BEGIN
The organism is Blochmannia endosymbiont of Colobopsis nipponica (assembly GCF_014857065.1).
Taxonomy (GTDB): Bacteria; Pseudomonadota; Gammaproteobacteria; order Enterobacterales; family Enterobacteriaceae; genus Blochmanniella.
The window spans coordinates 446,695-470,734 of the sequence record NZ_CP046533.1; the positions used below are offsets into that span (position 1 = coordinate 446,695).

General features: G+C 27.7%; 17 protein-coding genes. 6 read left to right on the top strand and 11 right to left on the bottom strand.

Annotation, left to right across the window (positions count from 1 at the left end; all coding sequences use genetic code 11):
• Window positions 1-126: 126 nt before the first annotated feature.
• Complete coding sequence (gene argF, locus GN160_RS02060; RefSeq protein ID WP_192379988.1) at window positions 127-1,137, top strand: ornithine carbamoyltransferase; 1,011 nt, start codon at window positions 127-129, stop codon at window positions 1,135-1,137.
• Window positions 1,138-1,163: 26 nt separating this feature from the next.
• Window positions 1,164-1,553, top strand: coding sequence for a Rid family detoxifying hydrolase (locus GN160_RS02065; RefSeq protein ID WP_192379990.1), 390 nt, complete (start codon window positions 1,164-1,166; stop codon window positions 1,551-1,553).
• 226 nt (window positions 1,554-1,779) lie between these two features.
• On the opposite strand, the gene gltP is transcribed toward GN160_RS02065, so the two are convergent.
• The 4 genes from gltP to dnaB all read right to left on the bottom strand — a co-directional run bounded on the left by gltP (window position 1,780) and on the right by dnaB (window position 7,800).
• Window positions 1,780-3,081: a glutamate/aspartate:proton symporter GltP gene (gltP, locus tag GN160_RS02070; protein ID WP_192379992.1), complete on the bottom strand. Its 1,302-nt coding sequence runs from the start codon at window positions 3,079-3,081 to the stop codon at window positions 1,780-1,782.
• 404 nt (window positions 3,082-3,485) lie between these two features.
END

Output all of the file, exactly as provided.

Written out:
The organism is Blochmannia endosymbiont of Colobopsis nipponica (assembly GCF_014857065.1).
Taxonomy (GTDB): Bacteria; Pseudomonadota; Gammaproteobacteria; order Enterobacterales; family Enterobacteriaceae; genus Blochmanniella.
The window spans coordinates 446,695-470,734 of the sequence record NZ_CP046533.1; the positions used below are offsets into that span (position 1 = coordinate 446,695).

General features: G+C 27.7%; 17 protein-coding genes. 6 read left to right on the top strand and 11 right to left on the bottom strand.

Annotation, left to right across the window (positions count from 1 at the left end; all coding sequences use genetic code 11):
• Window positions 1-126: 126 nt before the first annotated feature.
• Complete coding sequence (gene argF, locus GN160_RS02060; RefSeq protein ID WP_192379988.1) at window positions 127-1,137, top strand: ornithine carbamoyltransferase; 1,011 nt, start codon at window positions 127-129, stop codon at window positions 1,135-1,137.
• Window positions 1,138-1,163: 26 nt separating this feature from the next.
• Window positions 1,164-1,553, top strand: coding sequence for a Rid family detoxifying hydrolase (locus GN160_RS02065; RefSeq protein ID WP_192379990.1), 390 nt, complete (start codon window positions 1,164-1,166; stop codon window positions 1,551-1,553).
• 226 nt (window positions 1,554-1,779) lie between these two features.
• On the opposite strand, the gene gltP is transcribed toward GN160_RS02065, so the two are convergent.
• The 4 genes from gltP to dnaB all read right to left on the bottom strand — a co-directional run bounded on the left by gltP (window position 1,780) and on the right by dnaB (window position 7,800).
• Window positions 1,780-3,081: a glutamate/aspartate:proton symporter GltP gene (gltP, locus tag GN160_RS02070; protein ID WP_192379992.1), complete on the bottom strand. Its 1,302-nt coding sequence runs from the start codon at window positions 3,079-3,081 to the stop codon at window positions 1,780-1,782.
• 404 nt (window positions 3,082-3,485) lie between these two features.